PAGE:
- we saw earlier that if a signal (as transmitted) has a special form and only lives in the reals (like BPSK or a PAM), this allows for a form of processing gain at the receiver
- even more interestingly, this allows for
*signal separation*/*interference cancellation*(if both the desired and interfering signal are of this form): the receiver can adjust the phase of the received signal until the desired signal lives only on the reals (this is a linear operation), and*trash*the imaginary component of the signal altogether - the real-world realization is more complex since there are two channels (desired signal channel, interferer signal channel) that need to be taken into account, but this actually works: it’s called “single antenna interference cancellation” (SAIC)
- some papers about SAIC:
- “Performance bounds for cochannel interference cancellation within the current GSM standard”
- “A Single Antenna Interference Cancellation Algorithm for Increased GSM Capacity”
- “Single antenna interference cancellation (SAIC) for GSM networks”

- the titles of those papers implies that this is deployed for GSM networks, which notably uses GMSK, which is definitely not BPSK nor a PAM
- however, it turns out we can use this “single antenna interference cancellation” for certain modulations that aren’t BPSK or a PAM, with an additional step: the infamous “derotation”, which converts an MSK into BPSK, and converts GMSK into an almost-BPSK (“almost” because of the second Laurent pulse)
- this paper goes well beyond the standard SAIC; looking into both widely-linear filtering
*and*FRESH filtering, in order to exploit the spectral structure of the signal of interest

two books i found that might be useful later

## hardware #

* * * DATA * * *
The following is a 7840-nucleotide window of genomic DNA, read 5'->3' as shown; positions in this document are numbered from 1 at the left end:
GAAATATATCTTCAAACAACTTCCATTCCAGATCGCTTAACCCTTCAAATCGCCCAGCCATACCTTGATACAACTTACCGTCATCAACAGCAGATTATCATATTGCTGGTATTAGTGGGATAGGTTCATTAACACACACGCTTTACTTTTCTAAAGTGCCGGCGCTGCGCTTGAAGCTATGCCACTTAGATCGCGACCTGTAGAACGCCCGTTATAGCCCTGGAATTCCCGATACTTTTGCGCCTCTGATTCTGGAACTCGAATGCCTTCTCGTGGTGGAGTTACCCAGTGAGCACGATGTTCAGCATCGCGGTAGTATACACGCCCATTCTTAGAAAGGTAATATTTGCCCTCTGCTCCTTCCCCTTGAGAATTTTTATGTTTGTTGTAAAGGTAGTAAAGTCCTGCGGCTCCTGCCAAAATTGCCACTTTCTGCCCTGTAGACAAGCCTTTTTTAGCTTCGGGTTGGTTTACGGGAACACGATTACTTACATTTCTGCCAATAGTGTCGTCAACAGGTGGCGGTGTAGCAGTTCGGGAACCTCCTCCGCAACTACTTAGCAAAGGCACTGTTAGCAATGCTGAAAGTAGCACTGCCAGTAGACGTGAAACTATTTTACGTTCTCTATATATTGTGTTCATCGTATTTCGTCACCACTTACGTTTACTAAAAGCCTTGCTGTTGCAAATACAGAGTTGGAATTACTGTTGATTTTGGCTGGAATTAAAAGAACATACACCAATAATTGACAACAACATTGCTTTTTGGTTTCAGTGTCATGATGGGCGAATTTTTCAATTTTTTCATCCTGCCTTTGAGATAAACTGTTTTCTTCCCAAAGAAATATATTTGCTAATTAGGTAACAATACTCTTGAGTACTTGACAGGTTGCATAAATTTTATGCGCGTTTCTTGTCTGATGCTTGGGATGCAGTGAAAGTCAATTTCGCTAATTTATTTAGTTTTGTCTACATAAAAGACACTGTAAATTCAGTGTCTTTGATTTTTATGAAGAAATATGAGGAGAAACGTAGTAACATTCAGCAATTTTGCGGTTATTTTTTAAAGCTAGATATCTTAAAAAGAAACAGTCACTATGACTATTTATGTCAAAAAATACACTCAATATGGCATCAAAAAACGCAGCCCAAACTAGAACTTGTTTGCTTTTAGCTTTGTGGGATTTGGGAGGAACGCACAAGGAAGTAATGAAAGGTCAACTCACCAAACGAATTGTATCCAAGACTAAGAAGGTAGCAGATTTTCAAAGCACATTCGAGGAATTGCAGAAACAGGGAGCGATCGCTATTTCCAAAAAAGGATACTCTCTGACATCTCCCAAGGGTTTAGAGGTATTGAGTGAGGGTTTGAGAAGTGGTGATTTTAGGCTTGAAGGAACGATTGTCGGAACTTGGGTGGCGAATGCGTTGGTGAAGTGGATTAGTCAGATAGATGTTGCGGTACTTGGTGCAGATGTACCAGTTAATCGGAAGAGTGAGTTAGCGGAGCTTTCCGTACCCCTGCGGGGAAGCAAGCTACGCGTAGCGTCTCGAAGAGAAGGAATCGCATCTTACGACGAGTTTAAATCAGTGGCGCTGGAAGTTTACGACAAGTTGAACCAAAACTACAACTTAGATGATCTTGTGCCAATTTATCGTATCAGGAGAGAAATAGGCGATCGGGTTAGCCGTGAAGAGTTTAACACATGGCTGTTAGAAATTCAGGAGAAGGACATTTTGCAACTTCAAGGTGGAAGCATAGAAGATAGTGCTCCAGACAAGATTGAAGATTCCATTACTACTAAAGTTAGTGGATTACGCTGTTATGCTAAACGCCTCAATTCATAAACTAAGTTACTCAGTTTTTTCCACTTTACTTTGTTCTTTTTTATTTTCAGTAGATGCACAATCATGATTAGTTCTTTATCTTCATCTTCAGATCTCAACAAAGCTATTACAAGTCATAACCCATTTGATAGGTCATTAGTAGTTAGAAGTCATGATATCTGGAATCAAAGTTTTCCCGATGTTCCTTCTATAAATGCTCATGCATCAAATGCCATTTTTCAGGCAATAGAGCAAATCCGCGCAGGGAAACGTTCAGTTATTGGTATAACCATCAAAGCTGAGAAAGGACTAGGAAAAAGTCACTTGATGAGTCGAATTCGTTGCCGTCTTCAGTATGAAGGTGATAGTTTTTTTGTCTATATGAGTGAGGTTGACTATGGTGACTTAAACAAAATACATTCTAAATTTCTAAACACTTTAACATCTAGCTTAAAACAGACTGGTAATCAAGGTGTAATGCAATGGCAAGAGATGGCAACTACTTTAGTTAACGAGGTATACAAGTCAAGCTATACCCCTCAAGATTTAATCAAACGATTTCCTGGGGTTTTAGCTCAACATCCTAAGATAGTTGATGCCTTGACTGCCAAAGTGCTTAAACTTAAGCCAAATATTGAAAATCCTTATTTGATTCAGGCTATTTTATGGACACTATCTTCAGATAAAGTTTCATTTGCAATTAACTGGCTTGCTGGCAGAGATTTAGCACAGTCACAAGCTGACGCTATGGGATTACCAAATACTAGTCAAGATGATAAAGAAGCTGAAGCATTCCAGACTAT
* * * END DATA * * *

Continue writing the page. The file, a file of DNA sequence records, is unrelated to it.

- Wideband SDR Platform on a Budget, Update # 2, Observations of Starlink Downlink w/ Software Defined Radio by reddit user christianhahn09: amazing SDR built with devboards for:
- TI ADC16DX370 dual-channel, 370 Msps, 16-bit ADC
- ADI LTC5594 wideband I/Q demodulator
- Xilinx Kintex-7 KC705 FPGA

- a Windfreak SynthHD PRO v2, dual channel RF signal generator

## software engineering stuff #

the reduceron reconfigured and re-evaluated (paper and slides) and Graph Reduction Hardware Revisited: a microarchitecture that does graph reduction

some stuff about haskell’s STG-machine and execution model:

- “A Haskell Compiler” by David Terei
- SPJ’s Implementing Lazy Functional Languages on Stock Hardware: The Spineless Tagless G-machine
- “Lazy evaluation illustrated for Haskell divers” by Takenobu Tani: “The STG-machine is the marriage of Lambda calculus and Turing machine”

### parsing #

- “EverParse: Verified Secure Zero-Copy Parsers for Authenticated Message Formats”:
- real-world data formats are rife with protocol-meaningful numbers (indices/offsets/counts/lengths/ranges), and therefore context-sensitive
- trying to parse them with hand-written code often leads to parsing/semantic validation/action code being blended together in unprincipled and insecure ways (“shotgun parsers”)
- using parsers generated from language descriptions would improve the situation; except that most parser generators are meant for context-free grammars (stuff that looks like a programming language, not an IP packet or a PDF file)
- EverParse addresses this task for TLVish (tag length value) formats

- The computational power of Parsing Expression Grammars
- Implementation and Optimization of PEG Parsers for Use on FPGAs
- Research Report: The Parsley Data Format Definition Language
- A Verified Packrat Parser Interpreter for Parsing Expression Grammars

## random stuff #

- overleaf: in-browser LaTeX editor/typesetter
- 0xabadidea’s backlog post – which inspired me to do this poast
- ask useful questions
- some math tricks, poasted by Terence Tao
- maintaining momentum
- Why and how to write things on the Internet
- Transformers from scratch
- bird SQL
- not knowing